< VIDEO REVIEW >
This video features Panasonic's Eco Learning Program, an initiative that teaches children about the environment, held at Mr. Fuji, a newly inscribed UNESCO World Heritage site. Through its partnership with the UNESCO World Heritage Centre, Panasonic will help children visit World Heritage sites around the world and teach them about the importance of World Heritage and environmental conservation. This time, children visited Mt. Fuji, which was registered as a World Heritage site in June 2013, to learn about its nature.
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The recently inscribed World Heritage site - Mt. Fuji and surrounding sites [0 min 36 sec]
Mt. Fuji, which has had a religious and artistic significance for many many years, was inscribed as a UNESCO World Heritage cultural site in June 2013. The inscribed property includes surrounding shrines, lakes, springs, and many other elements. One of these sites is the Yoshida Lava Tree Mold.
Children learn about World Heritage sites and Mt. Fuji [1 min 22 sec]
Before exploring the site, the children learned about World Heritage, Mt. Fuji, and its rich nature. They also learned about lava tree molds, which is a cavity that forms when lava surrounds a tree and hardens around it.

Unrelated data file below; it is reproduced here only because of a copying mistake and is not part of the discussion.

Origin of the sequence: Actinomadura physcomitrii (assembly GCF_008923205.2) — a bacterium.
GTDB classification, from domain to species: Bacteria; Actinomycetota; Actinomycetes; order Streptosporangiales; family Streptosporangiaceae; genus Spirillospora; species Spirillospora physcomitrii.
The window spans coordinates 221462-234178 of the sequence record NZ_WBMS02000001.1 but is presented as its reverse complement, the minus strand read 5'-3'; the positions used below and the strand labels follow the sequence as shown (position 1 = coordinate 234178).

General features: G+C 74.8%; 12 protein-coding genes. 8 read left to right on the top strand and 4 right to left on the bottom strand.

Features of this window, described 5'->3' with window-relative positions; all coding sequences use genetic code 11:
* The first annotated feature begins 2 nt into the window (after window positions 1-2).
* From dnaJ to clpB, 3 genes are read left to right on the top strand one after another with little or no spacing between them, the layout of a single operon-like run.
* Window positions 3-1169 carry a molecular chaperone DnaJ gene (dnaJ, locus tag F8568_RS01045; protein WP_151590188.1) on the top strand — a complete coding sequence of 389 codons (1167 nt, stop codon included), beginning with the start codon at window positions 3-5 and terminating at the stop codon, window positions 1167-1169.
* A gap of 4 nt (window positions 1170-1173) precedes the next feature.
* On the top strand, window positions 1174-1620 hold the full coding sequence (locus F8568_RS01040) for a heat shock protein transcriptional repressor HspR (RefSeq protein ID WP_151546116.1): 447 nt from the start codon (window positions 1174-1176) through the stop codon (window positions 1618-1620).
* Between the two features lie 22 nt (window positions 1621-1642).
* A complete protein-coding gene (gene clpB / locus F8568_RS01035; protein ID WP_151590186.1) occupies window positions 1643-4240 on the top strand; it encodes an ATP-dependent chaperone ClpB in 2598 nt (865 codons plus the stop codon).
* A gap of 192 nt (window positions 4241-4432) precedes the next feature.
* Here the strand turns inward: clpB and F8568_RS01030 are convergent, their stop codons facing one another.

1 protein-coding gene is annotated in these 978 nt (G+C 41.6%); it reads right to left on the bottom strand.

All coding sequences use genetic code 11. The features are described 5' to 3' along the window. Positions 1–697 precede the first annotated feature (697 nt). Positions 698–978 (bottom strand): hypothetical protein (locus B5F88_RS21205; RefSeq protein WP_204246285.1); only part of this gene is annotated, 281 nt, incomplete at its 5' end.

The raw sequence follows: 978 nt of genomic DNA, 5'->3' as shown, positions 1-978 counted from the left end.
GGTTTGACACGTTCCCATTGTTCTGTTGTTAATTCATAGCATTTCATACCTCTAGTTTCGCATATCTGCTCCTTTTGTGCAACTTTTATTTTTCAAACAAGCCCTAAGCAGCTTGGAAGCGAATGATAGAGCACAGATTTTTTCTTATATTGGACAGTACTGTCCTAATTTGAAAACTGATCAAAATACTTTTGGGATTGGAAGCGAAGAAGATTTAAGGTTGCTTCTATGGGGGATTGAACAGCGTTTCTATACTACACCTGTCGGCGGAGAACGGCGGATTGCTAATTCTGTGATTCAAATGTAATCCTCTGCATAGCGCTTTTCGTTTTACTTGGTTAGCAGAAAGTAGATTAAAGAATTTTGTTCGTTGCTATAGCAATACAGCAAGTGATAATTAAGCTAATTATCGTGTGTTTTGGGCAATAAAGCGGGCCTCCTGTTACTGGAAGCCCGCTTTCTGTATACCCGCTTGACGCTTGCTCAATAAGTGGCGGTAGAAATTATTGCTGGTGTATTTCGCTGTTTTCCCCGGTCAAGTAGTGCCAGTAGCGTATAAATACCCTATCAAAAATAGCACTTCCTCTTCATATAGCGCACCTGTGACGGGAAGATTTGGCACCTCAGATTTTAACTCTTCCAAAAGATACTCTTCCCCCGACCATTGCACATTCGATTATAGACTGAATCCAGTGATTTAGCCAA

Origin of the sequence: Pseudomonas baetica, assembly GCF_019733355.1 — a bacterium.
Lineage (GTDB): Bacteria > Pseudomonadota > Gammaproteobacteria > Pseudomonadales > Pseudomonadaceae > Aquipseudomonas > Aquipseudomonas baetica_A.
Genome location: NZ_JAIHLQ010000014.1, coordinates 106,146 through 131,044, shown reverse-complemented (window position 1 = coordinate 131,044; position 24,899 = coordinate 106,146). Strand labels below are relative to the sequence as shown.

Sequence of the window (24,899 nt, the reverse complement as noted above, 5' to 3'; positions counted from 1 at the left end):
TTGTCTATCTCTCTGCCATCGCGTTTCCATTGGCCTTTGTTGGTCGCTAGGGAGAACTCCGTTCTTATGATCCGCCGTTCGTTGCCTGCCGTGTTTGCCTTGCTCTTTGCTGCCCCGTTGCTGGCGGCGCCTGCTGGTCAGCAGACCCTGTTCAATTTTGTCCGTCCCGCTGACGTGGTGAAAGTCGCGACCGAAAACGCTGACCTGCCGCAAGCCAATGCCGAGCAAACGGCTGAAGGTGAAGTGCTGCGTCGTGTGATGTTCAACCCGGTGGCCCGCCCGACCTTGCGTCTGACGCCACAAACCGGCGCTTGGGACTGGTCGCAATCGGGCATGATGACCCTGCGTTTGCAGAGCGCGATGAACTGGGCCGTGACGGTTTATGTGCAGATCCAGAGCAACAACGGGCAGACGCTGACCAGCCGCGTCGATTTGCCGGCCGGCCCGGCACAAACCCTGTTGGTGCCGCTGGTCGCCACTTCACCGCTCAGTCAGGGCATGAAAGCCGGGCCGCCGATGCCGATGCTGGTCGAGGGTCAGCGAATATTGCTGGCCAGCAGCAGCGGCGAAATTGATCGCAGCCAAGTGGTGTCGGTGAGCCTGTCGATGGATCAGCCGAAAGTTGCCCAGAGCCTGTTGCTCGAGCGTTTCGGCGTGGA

Off to explore Mt. Fuji's nature [3 min 04 sec]
Although the weather left something to be desired, the children embarked on their journey with great energy. They did a great job of capturing the environment with "Wearable Cameras" that can be worn on their arms and ears, as well as with digital video cameras that are shaped like a magnifying glass.
Helmets go on, and off they go! [4 min 07 sec]
The children arrived at the Yoshida Lava Tree Mold, and it was time for them to explore the cavity. The 2 cute reporters told us, "In the old days, people purified themselves in here before they climbed Mt. Fuji."
Children enjoyed the workshop after exploring nature [5 min 16 sec]
After they explored the mold, children got busy creating a unique exploration map by pasting pictures they have just taken and adding their own explanations. They gave interesting feedback such as "It was a cave that was formed from a tree that was burned by lava. Inside it was very narrow, and sometimes it was hard to move around."
By exploring and discovering Mt. Fuji's nature, the children learned first hand the importance of conserving nature and the World Heritage.